I “wrote”: last month about a Yonkers couple that is trying to get New York state (and New Jersey) to issue “specialty” license plates that say “Choose Life.”

“Elizabeth and Charles Rex”: run a non-profit that promotes adoption, and the money that would be raised from people choosing the plates would go to their cause. (That’s the proposed NY plate below.)

They say that the plates need to proclaim “Choose Life” in order to get people’s attention. Not everyone agrees.

New York and New Jersey have refused to okay the plates, leading the Rexes to file lawsuits against both states. “Choose Life” plates are now offered in at least 17 states, and several other states are caught up in lawsuits over them.

Yesterday, a federal judge in Chicago ordered Illinois state officials to offer “Choose Life” plates, saying that the message is protected by the First Amendment. According to the AP, U.S. District Judge David H. Coar said in his opinion that he assumed that the request for a “Choose Lifeâ€? plate was prompted by a sincere interest in promoting adoption.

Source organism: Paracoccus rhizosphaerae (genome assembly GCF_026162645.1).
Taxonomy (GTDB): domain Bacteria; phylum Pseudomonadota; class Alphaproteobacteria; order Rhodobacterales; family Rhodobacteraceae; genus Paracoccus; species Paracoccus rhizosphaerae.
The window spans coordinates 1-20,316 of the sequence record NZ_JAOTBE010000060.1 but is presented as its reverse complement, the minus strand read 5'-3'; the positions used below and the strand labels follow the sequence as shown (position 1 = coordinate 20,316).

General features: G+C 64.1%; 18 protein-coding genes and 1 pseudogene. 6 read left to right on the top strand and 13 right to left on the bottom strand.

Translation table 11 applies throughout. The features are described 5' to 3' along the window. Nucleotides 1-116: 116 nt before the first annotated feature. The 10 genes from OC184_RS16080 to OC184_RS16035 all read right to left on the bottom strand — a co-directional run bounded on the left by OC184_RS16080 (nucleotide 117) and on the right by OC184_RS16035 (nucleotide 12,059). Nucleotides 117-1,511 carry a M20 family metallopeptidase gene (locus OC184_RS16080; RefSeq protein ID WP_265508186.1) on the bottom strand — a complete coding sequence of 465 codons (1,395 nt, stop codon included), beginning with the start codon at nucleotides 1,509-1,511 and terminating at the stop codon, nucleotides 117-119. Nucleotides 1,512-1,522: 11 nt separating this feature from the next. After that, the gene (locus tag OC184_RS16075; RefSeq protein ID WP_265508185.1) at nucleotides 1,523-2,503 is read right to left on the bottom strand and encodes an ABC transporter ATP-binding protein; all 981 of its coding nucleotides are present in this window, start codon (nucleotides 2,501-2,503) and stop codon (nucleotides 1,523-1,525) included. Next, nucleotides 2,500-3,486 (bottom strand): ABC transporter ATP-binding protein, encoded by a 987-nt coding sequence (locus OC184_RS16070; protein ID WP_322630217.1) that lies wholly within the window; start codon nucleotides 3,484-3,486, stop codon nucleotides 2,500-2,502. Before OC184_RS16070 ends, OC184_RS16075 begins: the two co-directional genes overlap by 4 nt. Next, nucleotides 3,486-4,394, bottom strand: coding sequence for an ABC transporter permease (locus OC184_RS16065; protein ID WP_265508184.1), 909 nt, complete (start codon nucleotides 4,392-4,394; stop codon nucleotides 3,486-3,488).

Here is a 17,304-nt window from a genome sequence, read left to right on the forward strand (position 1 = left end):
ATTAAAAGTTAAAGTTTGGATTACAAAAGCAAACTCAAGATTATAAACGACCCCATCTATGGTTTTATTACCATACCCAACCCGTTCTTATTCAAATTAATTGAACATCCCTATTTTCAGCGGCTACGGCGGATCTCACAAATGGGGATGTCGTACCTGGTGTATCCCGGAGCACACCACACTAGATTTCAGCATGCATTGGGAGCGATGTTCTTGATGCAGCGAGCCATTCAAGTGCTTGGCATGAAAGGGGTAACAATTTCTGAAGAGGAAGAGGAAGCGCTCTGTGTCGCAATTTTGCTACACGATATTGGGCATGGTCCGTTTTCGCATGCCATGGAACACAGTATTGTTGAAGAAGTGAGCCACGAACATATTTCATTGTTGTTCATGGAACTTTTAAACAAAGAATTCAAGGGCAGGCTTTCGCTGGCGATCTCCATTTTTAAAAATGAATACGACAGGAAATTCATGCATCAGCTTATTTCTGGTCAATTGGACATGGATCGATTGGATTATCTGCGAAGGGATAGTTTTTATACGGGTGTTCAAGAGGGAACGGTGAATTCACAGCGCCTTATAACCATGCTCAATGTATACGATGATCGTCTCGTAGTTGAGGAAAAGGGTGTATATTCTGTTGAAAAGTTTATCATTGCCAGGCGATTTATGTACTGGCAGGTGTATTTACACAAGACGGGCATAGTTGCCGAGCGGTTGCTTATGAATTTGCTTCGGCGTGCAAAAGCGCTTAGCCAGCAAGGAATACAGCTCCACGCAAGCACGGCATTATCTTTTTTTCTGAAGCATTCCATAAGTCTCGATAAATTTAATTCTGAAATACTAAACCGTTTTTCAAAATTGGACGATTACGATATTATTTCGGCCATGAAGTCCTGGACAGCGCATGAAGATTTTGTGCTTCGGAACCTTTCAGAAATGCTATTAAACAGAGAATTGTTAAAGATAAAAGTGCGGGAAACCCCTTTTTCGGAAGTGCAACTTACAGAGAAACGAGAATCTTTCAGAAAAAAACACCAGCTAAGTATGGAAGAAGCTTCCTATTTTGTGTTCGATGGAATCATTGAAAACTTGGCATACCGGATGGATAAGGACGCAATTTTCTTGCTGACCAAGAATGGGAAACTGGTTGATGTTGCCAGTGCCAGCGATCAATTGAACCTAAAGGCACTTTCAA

But whatever the intent, he said, the message is protected by the First Amendment.

That’s what is so interesting about the debate over the plates. Those who propose them clearly want to share an anti-abortion message (even if they also want to promote adoption). Many of those, including government officials, who reject the plates don’t like the anti-abortion message.

But whether states can reject the plates — when they approve all sorts of other speciality plates — is a First Amendment issue.

The battle over church property

It’s one of the hottest questions in the mainline world: When a dissident congregation chooses to leave its denomination, who gets the church building and the property?

Can the fleeing congregation keep its home? Or must the dissidents move elsewhere, with Mother Church keeping the property?

There will be great national interest in what happens within the Episcopal Diocese of Virginia. Late last year, majorities of congregants at 11 Virginia parishes voted to leave the Episcopal Church and hook up with with a group of churches under the authority of Nigerian Archbishop Peter Akinola.